alex eichhorn

Attorney Eichhorn Was Selected as the American Institute of Legal Counsel as The Best Lawyers In America – Workers’ Compensation

Some workplace injuries are far more serious than others, putting you out of commission for a long time, or even permanently. What happens if you cannot return to work due to the injury you sustained on the job?

If you get hurt at work you need to tell your employer right away and start receiving medical care.  It is also helpful to seek legal help early to know your rights. Workers’ comp attorneys know the best way to navigate the legal system and a good Milwaukee workers compensation attorney can make the difference between a favorable outcome or an unsuccessful one.

Your doctor will evaluate you to determine the extent and seriousness of your injury. This will help determine if or when you are able to return to work.

If you are off of work for more than a week due to your injury, you should receive compensation for those lost wages. Your worker comp attorneys will tell you that these days do not have to be consecutive, but they should be backed up by your doctor. Again, getting expert legal help will make this claim process easier.

In the case that you are unable to work for seven days or longer, you can claim lost wages for the first three days of being off work. Your Milwaukee workers compensation attorney can help you obtain this temporary compensation, which is 66 2/3% of your average monthly wage (often based on your earnings before you were injured, but can, in appropriate instances be based upon a longer period).

In many cases, a doctor will determine that your condition will not improve, or will in fact worsen if you return to work. He or she will complete an assessment and decide if you have any permanent disabilities. If this is the result you may be eligible for permanent compensation.

In Wisconsin there are two types of permanent disabilities – scheduled and unscheduled.  The question whether your injury is one or the other can be complex.  Usually, injuries to an arm or leg or a part of either body part are treated as a scheduled injury.  So is loss of sight in one eye, loss of hearing or facial disfigurement.  These injuries are compensated based upon a schedule in the Wisconsin Workers’ Compensation Act.  All injuries not on the schedule are treated as unscheduled.  Further, based upon the Act and court decisions, scheduled disabilities can be converted to unscheduled injuries.  Unscheduled injuries are compensated at the rate of up to 1000 weeks of pay. However, if an individual is deemed to be unable to work as a result of a work injury he/she may be entitled to lost wages for the remainder of their life.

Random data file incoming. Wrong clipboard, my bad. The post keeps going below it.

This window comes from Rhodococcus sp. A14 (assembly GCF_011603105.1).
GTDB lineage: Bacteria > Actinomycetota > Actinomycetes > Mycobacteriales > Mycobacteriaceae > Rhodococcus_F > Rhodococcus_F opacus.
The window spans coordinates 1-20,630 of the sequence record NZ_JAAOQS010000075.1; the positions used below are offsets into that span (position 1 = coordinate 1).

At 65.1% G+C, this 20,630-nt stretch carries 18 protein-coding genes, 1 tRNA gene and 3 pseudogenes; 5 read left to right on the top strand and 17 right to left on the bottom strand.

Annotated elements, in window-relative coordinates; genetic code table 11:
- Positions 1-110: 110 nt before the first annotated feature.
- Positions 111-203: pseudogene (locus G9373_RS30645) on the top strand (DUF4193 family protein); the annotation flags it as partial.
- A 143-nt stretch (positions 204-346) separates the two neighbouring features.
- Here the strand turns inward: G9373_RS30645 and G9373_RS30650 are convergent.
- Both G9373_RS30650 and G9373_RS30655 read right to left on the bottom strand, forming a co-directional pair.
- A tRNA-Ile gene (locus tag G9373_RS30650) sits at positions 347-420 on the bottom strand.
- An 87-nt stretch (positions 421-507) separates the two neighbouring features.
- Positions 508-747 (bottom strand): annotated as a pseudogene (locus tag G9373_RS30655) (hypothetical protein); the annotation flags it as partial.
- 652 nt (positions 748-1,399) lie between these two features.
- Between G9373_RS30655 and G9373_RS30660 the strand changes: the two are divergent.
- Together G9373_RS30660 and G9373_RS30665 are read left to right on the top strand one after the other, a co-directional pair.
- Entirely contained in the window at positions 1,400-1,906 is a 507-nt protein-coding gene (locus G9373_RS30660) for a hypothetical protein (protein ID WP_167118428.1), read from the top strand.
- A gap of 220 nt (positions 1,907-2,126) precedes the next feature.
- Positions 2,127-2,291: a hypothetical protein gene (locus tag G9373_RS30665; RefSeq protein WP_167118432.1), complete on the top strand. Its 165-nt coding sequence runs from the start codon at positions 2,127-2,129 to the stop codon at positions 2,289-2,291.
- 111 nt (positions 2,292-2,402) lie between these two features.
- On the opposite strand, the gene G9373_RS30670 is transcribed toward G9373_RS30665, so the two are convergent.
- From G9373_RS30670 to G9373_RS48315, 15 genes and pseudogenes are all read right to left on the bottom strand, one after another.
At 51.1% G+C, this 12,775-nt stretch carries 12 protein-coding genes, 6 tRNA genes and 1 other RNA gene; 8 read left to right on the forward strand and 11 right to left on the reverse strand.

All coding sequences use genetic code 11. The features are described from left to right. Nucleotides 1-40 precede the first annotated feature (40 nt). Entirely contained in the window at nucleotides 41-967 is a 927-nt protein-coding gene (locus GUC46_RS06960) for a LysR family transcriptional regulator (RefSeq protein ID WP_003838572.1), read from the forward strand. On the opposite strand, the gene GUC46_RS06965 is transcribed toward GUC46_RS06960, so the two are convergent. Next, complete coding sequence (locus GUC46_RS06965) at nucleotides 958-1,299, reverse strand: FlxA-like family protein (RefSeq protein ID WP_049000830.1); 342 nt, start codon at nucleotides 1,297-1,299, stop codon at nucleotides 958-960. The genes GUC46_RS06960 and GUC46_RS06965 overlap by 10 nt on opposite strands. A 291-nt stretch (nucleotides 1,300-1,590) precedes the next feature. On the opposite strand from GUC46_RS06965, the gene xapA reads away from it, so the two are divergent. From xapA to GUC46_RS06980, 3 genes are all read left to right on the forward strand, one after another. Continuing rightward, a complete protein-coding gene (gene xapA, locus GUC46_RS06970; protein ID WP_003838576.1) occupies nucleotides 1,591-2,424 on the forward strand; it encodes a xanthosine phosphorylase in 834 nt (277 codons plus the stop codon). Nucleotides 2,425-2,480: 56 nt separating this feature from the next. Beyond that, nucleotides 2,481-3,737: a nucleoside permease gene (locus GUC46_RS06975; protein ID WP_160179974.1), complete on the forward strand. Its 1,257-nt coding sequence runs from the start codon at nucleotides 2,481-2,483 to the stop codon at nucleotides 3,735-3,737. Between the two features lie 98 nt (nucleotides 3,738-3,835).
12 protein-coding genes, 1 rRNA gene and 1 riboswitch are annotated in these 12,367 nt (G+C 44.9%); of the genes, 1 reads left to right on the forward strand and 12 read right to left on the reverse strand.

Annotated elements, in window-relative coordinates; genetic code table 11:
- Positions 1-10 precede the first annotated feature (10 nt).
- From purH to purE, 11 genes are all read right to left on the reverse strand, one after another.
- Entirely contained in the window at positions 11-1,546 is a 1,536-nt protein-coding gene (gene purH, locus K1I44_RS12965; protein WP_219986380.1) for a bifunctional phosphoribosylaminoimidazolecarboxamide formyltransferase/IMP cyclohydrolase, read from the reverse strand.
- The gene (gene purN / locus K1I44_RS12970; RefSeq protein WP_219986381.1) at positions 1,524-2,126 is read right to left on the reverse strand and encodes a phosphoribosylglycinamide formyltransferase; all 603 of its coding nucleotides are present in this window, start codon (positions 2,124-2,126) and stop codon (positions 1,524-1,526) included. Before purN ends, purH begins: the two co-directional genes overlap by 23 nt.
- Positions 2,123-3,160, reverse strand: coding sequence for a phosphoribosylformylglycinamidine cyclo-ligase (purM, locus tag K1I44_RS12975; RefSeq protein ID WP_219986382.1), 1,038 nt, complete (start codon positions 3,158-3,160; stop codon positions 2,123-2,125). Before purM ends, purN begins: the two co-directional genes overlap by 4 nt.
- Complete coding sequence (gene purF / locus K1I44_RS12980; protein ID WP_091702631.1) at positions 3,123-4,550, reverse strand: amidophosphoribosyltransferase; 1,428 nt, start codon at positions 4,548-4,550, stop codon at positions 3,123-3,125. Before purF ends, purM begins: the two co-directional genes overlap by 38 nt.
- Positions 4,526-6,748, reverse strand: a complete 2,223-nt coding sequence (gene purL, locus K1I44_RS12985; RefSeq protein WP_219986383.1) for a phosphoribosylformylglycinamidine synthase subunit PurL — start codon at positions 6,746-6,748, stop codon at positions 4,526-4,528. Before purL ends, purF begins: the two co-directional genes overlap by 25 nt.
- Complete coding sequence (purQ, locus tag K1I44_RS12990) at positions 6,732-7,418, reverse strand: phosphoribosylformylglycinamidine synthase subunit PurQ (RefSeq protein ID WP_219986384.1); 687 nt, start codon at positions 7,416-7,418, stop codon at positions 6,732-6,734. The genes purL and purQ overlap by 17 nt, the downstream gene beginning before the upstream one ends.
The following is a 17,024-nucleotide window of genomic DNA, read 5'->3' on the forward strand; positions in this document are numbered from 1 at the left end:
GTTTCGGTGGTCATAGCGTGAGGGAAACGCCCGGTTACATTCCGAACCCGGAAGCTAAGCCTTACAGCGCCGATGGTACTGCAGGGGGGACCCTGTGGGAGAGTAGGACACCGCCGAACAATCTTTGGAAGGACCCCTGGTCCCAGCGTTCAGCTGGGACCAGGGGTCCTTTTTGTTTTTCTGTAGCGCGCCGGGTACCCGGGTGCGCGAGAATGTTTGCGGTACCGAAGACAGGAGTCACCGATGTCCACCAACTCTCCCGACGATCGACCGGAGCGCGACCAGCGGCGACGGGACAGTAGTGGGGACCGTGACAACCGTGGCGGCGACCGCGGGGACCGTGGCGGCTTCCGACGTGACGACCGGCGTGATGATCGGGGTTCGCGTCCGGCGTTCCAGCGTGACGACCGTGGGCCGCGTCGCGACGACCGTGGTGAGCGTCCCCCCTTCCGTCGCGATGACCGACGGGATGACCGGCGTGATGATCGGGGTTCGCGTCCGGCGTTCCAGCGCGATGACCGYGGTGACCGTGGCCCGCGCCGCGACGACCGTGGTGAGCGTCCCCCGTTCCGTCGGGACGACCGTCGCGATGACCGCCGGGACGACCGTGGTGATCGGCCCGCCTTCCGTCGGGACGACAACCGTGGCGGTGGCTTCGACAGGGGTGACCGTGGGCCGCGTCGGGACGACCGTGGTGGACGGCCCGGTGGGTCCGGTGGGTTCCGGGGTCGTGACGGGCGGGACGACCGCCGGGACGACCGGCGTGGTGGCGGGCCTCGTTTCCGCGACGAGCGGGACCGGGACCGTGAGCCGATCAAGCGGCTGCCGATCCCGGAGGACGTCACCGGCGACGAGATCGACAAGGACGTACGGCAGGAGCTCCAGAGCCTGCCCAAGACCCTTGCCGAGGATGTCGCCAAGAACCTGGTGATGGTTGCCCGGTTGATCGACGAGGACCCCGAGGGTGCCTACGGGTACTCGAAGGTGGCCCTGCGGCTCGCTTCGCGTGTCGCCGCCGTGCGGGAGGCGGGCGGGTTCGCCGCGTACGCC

When your condition stabilizes your doctor should rate your permanent impairment.  The rating is an important factor in determining the rate of your compensation for a scheduled injury.  The doctor will usually use the American Medical Association Guide to the Evaluation of Permanent Impairments, however, this rating is not the end of the inquiry.  There are arguments that can be made that the Guide doesn’t accurately assess permanent disability.

For unscheduled disabilities, factors such as work experience, work restrictions and job availability are considered.  Also, some specific injuries and disabilities are deemed to be totally disabling.

If you believe you may not be able to return to your usual work, either temporarily or permanently, it is important to get assistance from a Milwaukee workers compensation attorney. The legal help you receive can make a big difference in your case and your compensation.

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